Back in 2019, Apple announced its plans to deprecate the Python 2.7 scripting language. With the release of macOS Monterey, Apple made good on that promise. macOS devices that are on versions 12.3 and above will no longer be able to execute scripts and operations that run on Python 2.7.
Why doesn’t Apple want their clients to use Python 2.7?
At first glance, this move may come off as quite unreasonable, as 53% of respondents from a survey say that their companies have no end-of-life (EOL) plan at all for shifting from Python 2.7.
If Python 2.7 is still so popular among the community, then why is Apple adamant about deprecating this version? Well, that’s where the story gets interesting.
The reason behind the move
The Python Software Foundation (the community that develops and maintains the Python codebase) originally released Python 2 way back in 2000. Although it was a revolutionary language, this version required significant changes, improvements, and bug fixes. And so, in 2006, Python 3 was released.
However, a huge portion of developers and companies that already began implementing Python 2 into their operations, weren’t ready to make the change, and mandating them to make the sudden shift from this language would ultimately hurt the Python community more than it helped them.
Which is why, the foundation decided to give developers ample time, and scheduled to sunset Python 2 in 2015.
“There are improvements Python 2 can’t handle. And we have less time to work on making Python 3 better and faster.”
– Python Software Foundation
However, even after 2015, Python 2 was still being extensively used by developers, and hence, the deadline was extended till 2020. On 1st January 2020, the Python Software Foundation officially sunset Python 2.
Sunset? What does that mean?
As of January 1st, 2020, no new bug reports, fixes, or changes will be made to Python 2. Even if vulnerabilities are discovered in Python 2, they will no longer be recognized or fixed.
Now you realize why Apple doesn’t want its users to develop software on Python 2.7. As a company that made its mark by offering the highest levels of security and privacy, it would be an outright contradiction of their key principles if Apple decided to continue support for Python 2.7.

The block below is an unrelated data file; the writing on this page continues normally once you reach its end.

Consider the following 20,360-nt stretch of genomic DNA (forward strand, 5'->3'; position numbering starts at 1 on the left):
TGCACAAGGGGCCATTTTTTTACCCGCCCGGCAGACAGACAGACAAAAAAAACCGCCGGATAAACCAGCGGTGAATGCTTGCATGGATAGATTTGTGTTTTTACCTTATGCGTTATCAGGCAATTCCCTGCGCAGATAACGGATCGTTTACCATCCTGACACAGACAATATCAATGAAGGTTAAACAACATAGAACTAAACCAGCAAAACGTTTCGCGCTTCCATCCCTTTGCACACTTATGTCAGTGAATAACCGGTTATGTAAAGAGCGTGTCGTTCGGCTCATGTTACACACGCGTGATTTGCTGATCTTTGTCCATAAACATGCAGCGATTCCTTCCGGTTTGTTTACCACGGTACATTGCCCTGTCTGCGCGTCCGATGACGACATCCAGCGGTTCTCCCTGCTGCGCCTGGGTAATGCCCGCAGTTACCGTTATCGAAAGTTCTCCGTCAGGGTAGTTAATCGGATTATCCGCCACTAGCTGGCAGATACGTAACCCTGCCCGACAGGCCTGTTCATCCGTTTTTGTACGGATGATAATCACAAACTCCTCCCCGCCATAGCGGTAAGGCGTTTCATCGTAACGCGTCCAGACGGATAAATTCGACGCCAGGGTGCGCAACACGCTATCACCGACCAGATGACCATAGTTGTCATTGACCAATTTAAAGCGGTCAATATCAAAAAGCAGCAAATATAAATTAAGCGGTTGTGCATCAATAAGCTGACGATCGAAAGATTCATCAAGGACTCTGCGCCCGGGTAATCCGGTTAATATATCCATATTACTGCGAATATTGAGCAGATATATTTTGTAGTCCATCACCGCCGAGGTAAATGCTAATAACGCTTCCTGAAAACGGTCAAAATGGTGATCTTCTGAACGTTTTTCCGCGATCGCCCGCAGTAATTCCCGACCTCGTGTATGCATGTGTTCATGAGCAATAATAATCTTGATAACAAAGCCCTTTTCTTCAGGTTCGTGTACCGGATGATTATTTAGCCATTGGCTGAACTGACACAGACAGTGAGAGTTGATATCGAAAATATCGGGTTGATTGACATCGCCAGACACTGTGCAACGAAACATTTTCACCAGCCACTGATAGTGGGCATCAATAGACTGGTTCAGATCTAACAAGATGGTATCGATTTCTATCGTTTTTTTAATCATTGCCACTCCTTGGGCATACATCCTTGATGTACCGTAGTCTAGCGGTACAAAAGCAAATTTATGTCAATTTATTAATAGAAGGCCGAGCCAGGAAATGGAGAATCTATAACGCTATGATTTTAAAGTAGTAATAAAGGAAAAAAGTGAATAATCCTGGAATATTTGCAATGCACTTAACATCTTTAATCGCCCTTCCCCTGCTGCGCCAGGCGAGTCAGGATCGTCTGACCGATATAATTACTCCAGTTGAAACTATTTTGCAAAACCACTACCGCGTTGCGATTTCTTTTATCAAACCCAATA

Hence, in June 2019, Apple announced it was deprecating the Python 2.7 programming language and in April 2022, they removed support for Python 2.7 on macOS devices running Monterey 12.3 and above.
What does this mean to the day-to-day Mac user?
For the ordinary Mac user, this means that if they run a software or script that calls on the Python 2.7 interpreter, they’re either greeted by a warning message, or a complete script failure.
- On macOS 12.0.1 and above, up to macOS 12.3, if a software or program calls on the Python 2 interpreter to perform operations, the user would receive a warning stating that the app or program specified will not work with future versions of macOS and that it needs to be updated.
- On macOS 12.3 and above, apps and software that call on Python 2.7 will fail because the Python 2 interpreter will not be available on the Mac.
But what about apps and scripts that use the Python 3 runtime? Here too, users may encounter a slight hiccup. At least, during the first run.
Python 3 does not come automatically installed on macOS devices (even on those above versions 12.3). Hence, if the user tries to run a software, app, or script that calls on Python 3, a notification is triggered, which prompts the user to install XCode and developer tools.
After successful installation of the above tools, the app, software, or script will run on the Mac.
Now that we’ve discussed the issues, notifications, and warning messages an end-user may encounter, let’s talk about the IT side. Because this is where the real fiasco begins.
What does this mean for the IT admin?
For IT admins, Apple’s move away from Python 2.7 signifies that it’s time for them to wave goodbye to the old language and begin replacing all the scripts, software, and operations that were built on Python 2 with Python 3.
This is by no means a simple undertaking. Python 3 is not backwards compatible. Hence, one simply cannot replace the old Python 2 runtimes with the newer versions and expect everything to be business as usual.
Moreover, Python 3 includes several substantial changes from its predecessor (which is partly the reason why the Python developers have been pressing the community for this change), and hence, replacing the scripts and code may require contacting the developers of each software or app and requesting the updated version of the scripts.